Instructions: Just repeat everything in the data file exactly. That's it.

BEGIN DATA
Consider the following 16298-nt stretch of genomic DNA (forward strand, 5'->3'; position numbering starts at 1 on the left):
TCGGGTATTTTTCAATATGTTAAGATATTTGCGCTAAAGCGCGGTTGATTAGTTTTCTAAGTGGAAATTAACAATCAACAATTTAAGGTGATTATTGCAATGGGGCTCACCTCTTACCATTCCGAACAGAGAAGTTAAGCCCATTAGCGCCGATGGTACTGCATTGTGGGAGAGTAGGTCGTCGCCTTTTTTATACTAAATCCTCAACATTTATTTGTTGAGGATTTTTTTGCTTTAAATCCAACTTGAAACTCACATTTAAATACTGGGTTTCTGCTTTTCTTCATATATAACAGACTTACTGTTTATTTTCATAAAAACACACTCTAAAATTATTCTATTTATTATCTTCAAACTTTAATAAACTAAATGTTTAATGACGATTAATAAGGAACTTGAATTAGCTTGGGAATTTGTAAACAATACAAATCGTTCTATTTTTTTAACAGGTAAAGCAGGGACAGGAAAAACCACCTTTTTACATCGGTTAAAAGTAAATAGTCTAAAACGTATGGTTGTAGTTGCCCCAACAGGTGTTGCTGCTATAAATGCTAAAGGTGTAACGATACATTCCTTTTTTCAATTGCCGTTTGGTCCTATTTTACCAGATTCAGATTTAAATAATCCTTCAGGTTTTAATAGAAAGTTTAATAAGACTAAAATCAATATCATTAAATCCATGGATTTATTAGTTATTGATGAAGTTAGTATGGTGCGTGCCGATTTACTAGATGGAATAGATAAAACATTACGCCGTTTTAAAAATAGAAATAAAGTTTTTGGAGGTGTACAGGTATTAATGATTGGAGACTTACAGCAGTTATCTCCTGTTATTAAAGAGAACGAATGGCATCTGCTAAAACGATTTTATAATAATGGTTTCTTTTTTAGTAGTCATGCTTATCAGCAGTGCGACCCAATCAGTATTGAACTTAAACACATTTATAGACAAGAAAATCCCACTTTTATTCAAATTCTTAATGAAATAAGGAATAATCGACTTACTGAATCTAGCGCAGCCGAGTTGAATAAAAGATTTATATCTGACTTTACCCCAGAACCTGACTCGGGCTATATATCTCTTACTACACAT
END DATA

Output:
Consider the following 16298-nt stretch of genomic DNA (forward strand, 5'->3'; position numbering starts at 1 on the left):
TCGGGTATTTTTCAATATGTTAAGATATTTGCGCTAAAGCGCGGTTGATTAGTTTTCTAAGTGGAAATTAACAATCAACAATTTAAGGTGATTATTGCAATGGGGCTCACCTCTTACCATTCCGAACAGAGAAGTTAAGCCCATTAGCGCCGATGGTACTGCATTGTGGGAGAGTAGGTCGTCGCCTTTTTTATACTAAATCCTCAACATTTATTTGTTGAGGATTTTTTTGCTTTAAATCCAACTTGAAACTCACATTTAAATACTGGGTTTCTGCTTTTCTTCATATATAACAGACTTACTGTTTATTTTCATAAAAACACACTCTAAAATTATTCTATTTATTATCTTCAAACTTTAATAAACTAAATGTTTAATGACGATTAATAAGGAACTTGAATTAGCTTGGGAATTTGTAAACAATACAAATCGTTCTATTTTTTTAACAGGTAAAGCAGGGACAGGAAAAACCACCTTTTTACATCGGTTAAAAGTAAATAGTCTAAAACGTATGGTTGTAGTTGCCCCAACAGGTGTTGCTGCTATAAATGCTAAAGGTGTAACGATACATTCCTTTTTTCAATTGCCGTTTGGTCCTATTTTACCAGATTCAGATTTAAATAATCCTTCAGGTTTTAATAGAAAGTTTAATAAGACTAAAATCAATATCATTAAATCCATGGATTTATTAGTTATTGATGAAGTTAGTATGGTGCGTGCCGATTTACTAGATGGAATAGATAAAACATTACGCCGTTTTAAAAATAGAAATAAAGTTTTTGGAGGTGTACAGGTATTAATGATTGGAGACTTACAGCAGTTATCTCCTGTTATTAAAGAGAACGAATGGCATCTGCTAAAACGATTTTATAATAATGGTTTCTTTTTTAGTAGTCATGCTTATCAGCAGTGCGACCCAATCAGTATTGAACTTAAACACATTTATAGACAAGAAAATCCCACTTTTATTCAAATTCTTAATGAAATAAGGAATAATCGACTTACTGAATCTAGCGCAGCCGAGTTGAATAAAAGATTTATATCTGACTTTACCCCAGAACCTGACTCGGGCTATATATCTCTTACTACACAT